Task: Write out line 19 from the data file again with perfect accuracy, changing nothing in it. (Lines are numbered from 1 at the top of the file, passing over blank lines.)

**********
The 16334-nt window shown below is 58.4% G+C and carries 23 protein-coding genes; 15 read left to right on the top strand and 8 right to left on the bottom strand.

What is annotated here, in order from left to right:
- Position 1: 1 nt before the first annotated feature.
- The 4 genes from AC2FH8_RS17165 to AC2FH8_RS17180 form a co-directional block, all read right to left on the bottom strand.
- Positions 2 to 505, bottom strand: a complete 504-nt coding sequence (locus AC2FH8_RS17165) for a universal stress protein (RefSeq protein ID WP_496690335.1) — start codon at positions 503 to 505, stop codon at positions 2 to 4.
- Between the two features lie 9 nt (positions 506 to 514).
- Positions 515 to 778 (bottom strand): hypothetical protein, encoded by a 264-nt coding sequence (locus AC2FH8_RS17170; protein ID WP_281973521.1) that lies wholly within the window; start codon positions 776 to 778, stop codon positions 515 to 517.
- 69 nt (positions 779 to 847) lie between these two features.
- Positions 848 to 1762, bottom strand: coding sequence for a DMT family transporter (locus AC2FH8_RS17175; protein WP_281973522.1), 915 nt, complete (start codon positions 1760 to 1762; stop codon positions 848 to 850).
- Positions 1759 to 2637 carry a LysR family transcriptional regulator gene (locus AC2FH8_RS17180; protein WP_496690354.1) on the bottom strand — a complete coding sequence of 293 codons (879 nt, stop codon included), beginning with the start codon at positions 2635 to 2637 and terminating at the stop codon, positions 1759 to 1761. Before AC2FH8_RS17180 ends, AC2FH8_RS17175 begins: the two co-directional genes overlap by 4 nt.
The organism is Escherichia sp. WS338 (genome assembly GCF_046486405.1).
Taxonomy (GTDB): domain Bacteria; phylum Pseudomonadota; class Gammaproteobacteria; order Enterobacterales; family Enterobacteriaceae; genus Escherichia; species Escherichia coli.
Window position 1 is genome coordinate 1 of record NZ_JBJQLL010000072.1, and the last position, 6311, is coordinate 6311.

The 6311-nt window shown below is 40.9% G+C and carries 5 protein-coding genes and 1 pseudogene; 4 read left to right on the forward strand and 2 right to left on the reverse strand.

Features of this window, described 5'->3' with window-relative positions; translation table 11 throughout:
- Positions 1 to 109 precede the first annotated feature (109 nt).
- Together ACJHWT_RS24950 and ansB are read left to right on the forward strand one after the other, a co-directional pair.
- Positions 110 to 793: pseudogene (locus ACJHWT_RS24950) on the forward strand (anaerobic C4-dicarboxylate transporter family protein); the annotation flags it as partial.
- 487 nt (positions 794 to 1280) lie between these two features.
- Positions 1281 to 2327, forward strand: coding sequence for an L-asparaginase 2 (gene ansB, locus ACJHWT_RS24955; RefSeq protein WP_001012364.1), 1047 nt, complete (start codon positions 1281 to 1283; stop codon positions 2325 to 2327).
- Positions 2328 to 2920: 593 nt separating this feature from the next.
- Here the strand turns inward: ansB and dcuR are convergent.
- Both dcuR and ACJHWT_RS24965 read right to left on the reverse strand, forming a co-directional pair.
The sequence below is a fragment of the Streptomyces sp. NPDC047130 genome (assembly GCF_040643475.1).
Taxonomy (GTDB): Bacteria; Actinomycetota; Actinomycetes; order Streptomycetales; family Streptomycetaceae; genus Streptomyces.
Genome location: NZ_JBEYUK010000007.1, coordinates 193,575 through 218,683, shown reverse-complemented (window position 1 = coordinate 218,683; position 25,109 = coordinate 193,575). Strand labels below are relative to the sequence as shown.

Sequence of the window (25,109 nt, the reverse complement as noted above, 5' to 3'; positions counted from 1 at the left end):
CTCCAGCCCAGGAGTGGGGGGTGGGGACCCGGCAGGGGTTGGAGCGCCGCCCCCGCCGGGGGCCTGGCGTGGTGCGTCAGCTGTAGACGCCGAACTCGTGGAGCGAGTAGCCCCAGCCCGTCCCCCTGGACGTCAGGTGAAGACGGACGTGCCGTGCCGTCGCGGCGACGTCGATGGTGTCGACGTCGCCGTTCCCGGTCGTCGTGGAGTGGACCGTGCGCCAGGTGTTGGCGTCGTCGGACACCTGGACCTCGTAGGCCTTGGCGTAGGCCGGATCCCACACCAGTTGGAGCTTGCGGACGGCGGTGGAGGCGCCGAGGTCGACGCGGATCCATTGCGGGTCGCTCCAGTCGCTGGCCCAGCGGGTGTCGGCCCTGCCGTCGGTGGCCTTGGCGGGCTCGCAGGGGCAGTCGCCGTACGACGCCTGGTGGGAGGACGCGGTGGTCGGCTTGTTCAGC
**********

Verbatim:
- 487 nt (positions 794 to 1280) lie between these two features.